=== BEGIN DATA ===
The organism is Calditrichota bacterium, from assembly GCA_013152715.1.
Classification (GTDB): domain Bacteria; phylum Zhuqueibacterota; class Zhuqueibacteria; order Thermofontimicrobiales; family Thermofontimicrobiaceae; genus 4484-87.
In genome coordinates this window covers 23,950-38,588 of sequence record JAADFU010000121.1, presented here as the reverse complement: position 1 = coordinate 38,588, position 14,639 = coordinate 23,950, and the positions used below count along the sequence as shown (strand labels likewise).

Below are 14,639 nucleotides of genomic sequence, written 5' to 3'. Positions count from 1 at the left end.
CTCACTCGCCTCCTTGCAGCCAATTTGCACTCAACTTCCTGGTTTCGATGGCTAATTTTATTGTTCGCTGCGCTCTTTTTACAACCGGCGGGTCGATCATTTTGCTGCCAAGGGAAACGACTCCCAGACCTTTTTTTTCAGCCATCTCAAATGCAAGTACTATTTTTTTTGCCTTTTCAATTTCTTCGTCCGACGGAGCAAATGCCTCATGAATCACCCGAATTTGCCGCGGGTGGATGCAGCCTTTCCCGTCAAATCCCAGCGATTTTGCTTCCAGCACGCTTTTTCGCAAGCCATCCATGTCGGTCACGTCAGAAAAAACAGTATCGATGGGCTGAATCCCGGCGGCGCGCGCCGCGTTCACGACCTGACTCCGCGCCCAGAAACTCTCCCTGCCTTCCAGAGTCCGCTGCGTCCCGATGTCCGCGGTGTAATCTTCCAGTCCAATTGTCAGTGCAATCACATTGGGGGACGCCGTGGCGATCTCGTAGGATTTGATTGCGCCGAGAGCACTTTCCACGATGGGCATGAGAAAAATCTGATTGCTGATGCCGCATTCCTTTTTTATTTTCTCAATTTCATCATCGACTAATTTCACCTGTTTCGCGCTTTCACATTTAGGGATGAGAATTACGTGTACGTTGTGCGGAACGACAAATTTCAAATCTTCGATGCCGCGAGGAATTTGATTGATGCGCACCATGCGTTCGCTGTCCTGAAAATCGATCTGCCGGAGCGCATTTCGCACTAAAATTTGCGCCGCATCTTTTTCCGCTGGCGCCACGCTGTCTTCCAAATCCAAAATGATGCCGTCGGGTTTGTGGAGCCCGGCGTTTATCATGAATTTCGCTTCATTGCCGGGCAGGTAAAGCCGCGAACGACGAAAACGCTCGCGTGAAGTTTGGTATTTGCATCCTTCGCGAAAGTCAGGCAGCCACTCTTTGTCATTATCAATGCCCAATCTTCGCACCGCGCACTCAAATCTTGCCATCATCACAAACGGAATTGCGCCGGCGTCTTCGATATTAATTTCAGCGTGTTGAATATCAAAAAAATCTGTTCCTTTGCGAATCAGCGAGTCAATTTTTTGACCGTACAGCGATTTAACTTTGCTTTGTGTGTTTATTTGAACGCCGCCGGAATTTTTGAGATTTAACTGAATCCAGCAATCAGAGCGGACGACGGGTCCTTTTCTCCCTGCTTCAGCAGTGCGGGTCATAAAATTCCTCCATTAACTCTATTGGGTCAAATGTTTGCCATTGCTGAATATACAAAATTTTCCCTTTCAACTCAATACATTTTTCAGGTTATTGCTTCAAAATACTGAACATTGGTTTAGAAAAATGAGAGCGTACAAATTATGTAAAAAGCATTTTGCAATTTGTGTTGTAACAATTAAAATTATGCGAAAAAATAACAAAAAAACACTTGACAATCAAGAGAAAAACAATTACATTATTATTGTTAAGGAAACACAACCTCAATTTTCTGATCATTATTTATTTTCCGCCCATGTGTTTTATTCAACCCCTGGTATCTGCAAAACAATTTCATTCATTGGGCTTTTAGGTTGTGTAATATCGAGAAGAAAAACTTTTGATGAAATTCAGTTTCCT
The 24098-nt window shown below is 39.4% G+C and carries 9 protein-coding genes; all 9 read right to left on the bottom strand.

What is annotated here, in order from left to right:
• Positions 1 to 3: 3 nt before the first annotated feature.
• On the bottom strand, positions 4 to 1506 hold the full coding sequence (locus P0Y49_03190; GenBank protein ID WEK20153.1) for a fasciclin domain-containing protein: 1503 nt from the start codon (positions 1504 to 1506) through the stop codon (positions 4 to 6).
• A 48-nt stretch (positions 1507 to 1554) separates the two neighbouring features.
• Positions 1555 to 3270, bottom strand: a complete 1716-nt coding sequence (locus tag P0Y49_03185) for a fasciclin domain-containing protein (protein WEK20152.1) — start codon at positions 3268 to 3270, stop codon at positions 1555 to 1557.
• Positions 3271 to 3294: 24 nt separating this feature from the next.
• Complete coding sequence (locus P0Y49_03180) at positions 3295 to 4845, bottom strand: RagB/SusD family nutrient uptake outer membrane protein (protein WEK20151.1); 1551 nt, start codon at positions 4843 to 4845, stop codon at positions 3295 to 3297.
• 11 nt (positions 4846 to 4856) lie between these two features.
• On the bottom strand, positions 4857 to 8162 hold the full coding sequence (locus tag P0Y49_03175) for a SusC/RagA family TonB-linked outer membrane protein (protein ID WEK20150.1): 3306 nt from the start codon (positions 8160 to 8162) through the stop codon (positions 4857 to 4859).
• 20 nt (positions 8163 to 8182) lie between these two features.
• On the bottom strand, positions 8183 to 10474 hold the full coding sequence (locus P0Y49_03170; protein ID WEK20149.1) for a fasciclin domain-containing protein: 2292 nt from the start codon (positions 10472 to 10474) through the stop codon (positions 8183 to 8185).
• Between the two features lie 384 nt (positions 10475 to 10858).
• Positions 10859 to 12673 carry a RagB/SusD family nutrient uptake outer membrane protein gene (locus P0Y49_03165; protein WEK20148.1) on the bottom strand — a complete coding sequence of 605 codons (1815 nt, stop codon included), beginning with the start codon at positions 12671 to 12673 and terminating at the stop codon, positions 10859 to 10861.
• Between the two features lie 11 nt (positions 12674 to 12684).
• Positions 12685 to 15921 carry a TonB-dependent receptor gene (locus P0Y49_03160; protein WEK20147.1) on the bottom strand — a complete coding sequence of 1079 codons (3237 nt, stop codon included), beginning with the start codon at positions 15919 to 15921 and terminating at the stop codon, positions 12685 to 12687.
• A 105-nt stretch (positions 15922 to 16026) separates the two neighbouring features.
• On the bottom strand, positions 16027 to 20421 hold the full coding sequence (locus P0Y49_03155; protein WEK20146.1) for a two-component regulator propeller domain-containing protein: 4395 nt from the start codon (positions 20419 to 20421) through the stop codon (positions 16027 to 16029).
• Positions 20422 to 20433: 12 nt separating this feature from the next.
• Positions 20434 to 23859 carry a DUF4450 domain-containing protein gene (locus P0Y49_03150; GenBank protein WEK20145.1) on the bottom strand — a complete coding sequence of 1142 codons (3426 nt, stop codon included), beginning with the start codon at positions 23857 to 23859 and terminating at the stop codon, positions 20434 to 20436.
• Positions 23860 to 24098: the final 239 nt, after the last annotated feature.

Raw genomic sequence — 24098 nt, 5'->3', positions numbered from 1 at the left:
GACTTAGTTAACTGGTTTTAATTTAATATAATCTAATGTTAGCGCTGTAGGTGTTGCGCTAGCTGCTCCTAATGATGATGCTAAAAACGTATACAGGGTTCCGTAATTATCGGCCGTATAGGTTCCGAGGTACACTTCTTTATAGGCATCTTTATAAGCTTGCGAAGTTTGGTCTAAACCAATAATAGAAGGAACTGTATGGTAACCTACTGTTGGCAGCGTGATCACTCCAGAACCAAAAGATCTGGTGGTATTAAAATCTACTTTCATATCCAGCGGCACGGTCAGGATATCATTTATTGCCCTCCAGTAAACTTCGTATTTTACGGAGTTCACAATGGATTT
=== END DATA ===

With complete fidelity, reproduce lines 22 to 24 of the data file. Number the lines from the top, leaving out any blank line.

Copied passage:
• A 105-nt stretch (positions 15922 to 16026) separates the two neighbouring features.
• On the bottom strand, positions 16027 to 20421 hold the full coding sequence (locus P0Y49_03155; protein WEK20146.1) for a two-component regulator propeller domain-containing protein: 4395 nt from the start codon (positions 20419 to 20421) through the stop codon (positions 16027 to 16029).
• Positions 20422 to 20433: 12 nt separating this feature from the next.